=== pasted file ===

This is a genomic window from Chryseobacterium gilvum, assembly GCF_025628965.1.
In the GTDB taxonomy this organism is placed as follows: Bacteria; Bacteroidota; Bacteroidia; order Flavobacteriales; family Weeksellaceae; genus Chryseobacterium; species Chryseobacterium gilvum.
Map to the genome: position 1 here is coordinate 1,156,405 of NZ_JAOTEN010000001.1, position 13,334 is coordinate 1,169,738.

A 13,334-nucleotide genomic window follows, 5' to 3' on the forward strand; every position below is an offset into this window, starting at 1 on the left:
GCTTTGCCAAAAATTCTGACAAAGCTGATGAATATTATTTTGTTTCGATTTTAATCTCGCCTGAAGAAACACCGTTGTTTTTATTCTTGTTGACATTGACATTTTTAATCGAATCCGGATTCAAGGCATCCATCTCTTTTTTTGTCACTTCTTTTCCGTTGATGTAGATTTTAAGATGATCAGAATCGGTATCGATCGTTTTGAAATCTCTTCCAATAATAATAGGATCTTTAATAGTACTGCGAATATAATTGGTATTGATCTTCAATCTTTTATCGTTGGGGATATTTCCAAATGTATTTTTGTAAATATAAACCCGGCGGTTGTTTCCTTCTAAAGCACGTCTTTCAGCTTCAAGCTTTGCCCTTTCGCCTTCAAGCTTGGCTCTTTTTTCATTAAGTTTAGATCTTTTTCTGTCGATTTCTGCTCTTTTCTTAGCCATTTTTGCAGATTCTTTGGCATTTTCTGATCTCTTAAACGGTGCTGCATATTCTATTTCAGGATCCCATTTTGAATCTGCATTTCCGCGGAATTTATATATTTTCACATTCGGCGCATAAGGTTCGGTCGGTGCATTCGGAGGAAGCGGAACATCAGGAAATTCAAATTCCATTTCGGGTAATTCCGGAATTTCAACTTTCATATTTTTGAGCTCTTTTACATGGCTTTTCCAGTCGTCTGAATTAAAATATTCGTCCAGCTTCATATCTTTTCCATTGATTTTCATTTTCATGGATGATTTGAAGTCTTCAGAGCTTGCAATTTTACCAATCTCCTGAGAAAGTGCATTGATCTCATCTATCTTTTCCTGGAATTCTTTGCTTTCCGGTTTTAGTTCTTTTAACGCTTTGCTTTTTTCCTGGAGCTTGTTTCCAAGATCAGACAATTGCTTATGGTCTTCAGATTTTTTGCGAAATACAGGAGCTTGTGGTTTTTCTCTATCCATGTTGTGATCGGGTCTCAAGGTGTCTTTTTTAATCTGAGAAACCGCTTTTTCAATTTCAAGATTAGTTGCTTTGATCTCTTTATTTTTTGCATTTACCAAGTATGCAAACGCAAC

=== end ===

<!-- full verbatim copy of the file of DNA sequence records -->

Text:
This is a genomic window from Chryseobacterium gilvum, assembly GCF_025628965.1.
In the GTDB taxonomy this organism is placed as follows: Bacteria; Bacteroidota; Bacteroidia; order Flavobacteriales; family Weeksellaceae; genus Chryseobacterium; species Chryseobacterium gilvum.
Map to the genome: position 1 here is coordinate 1,156,405 of NZ_JAOTEN010000001.1, position 13,334 is coordinate 1,169,738.

A 13,334-nucleotide genomic window follows, 5' to 3' on the forward strand; every position below is an offset into this window, starting at 1 on the left:
GCTTTGCCAAAAATTCTGACAAAGCTGATGAATATTATTTTGTTTCGATTTTAATCTCGCCTGAAGAAACACCGTTGTTTTTATTCTTGTTGACATTGACATTTTTAATCGAATCCGGATTCAAGGCATCCATCTCTTTTTTTGTCACTTCTTTTCCGTTGATGTAGATTTTAAGATGATCAGAATCGGTATCGATCGTTTTGAAATCTCTTCCAATAATAATAGGATCTTTAATAGTACTGCGAATATAATTGGTATTGATCTTCAATCTTTTATCGTTGGGGATATTTCCAAATGTATTTTTGTAAATATAAACCCGGCGGTTGTTTCCTTCTAAAGCACGTCTTTCAGCTTCAAGCTTTGCCCTTTCGCCTTCAAGCTTGGCTCTTTTTTCATTAAGTTTAGATCTTTTTCTGTCGATTTCTGCTCTTTTCTTAGCCATTTTTGCAGATTCTTTGGCATTTTCTGATCTCTTAAACGGTGCTGCATATTCTATTTCAGGATCCCATTTTGAATCTGCATTTCCGCGGAATTTATATATTTTCACATTCGGCGCATAAGGTTCGGTCGGTGCATTCGGAGGAAGCGGAACATCAGGAAATTCAAATTCCATTTCGGGTAATTCCGGAATTTCAACTTTCATATTTTTGAGCTCTTTTACATGGCTTTTCCAGTCGTCTGAATTAAAATATTCGTCCAGCTTCATATCTTTTCCATTGATTTTCATTTTCATGGATGATTTGAAGTCTTCAGAGCTTGCAATTTTACCAATCTCCTGAGAAAGTGCATTGATCTCATCTATCTTTTCCTGGAATTCTTTGCTTTCCGGTTTTAGTTCTTTTAACGCTTTGCTTTTTTCCTGGAGCTTGTTTCCAAGATCAGACAATTGCTTATGGTCTTCAGATTTTTTGCGAAATACAGGAGCTTGTGGTTTTTCTCTATCCATGTTGTGATCGGGTCTCAAGGTGTCTTTTTTAATCTGAGAAACCGCTTTTTCAATTTCAAGATTAGTTGCTTTGATCTCTTTATTTTTTGCATTTACCAAGTATGCAAACGCAAC